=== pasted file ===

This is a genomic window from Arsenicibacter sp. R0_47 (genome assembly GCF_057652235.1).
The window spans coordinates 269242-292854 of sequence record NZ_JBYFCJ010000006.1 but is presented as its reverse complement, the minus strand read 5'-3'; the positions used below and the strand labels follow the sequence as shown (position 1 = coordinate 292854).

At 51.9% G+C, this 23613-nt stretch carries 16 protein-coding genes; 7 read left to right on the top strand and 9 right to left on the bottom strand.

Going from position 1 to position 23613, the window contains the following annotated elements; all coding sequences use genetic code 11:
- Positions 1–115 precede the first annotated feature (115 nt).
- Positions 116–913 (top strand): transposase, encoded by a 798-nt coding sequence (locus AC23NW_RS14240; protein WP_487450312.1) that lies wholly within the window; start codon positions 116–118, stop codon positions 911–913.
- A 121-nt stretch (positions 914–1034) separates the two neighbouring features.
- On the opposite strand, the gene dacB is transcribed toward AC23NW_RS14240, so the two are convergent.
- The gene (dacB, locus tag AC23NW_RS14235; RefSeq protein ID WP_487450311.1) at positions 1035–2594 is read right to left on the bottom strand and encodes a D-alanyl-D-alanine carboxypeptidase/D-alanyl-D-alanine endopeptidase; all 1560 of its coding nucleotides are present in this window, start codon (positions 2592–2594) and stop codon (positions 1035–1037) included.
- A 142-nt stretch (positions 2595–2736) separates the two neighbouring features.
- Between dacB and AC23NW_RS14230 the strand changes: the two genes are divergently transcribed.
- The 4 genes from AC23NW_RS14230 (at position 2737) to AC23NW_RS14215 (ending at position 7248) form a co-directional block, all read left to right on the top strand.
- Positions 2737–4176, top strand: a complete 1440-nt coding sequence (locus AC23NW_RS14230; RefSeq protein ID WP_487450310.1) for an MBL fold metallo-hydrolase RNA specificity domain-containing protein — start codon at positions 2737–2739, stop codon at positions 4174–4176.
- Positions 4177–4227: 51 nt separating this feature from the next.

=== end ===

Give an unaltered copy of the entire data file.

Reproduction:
This is a genomic window from Arsenicibacter sp. R0_47 (genome assembly GCF_057652235.1).
The window spans coordinates 269242-292854 of sequence record NZ_JBYFCJ010000006.1 but is presented as its reverse complement, the minus strand read 5'-3'; the positions used below and the strand labels follow the sequence as shown (position 1 = coordinate 292854).

At 51.9% G+C, this 23613-nt stretch carries 16 protein-coding genes; 7 read left to right on the top strand and 9 right to left on the bottom strand.

Going from position 1 to position 23613, the window contains the following annotated elements; all coding sequences use genetic code 11:
- Positions 1–115 precede the first annotated feature (115 nt).
- Positions 116–913 (top strand): transposase, encoded by a 798-nt coding sequence (locus AC23NW_RS14240; protein WP_487450312.1) that lies wholly within the window; start codon positions 116–118, stop codon positions 911–913.
- A 121-nt stretch (positions 914–1034) separates the two neighbouring features.
- On the opposite strand, the gene dacB is transcribed toward AC23NW_RS14240, so the two are convergent.
- The gene (dacB, locus tag AC23NW_RS14235; RefSeq protein ID WP_487450311.1) at positions 1035–2594 is read right to left on the bottom strand and encodes a D-alanyl-D-alanine carboxypeptidase/D-alanyl-D-alanine endopeptidase; all 1560 of its coding nucleotides are present in this window, start codon (positions 2592–2594) and stop codon (positions 1035–1037) included.
- A 142-nt stretch (positions 2595–2736) separates the two neighbouring features.
- Between dacB and AC23NW_RS14230 the strand changes: the two genes are divergently transcribed.
- The 4 genes from AC23NW_RS14230 (at position 2737) to AC23NW_RS14215 (ending at position 7248) form a co-directional block, all read left to right on the top strand.
- Positions 2737–4176, top strand: a complete 1440-nt coding sequence (locus AC23NW_RS14230; RefSeq protein ID WP_487450310.1) for an MBL fold metallo-hydrolase RNA specificity domain-containing protein — start codon at positions 2737–2739, stop codon at positions 4174–4176.
- Positions 4177–4227: 51 nt separating this feature from the next.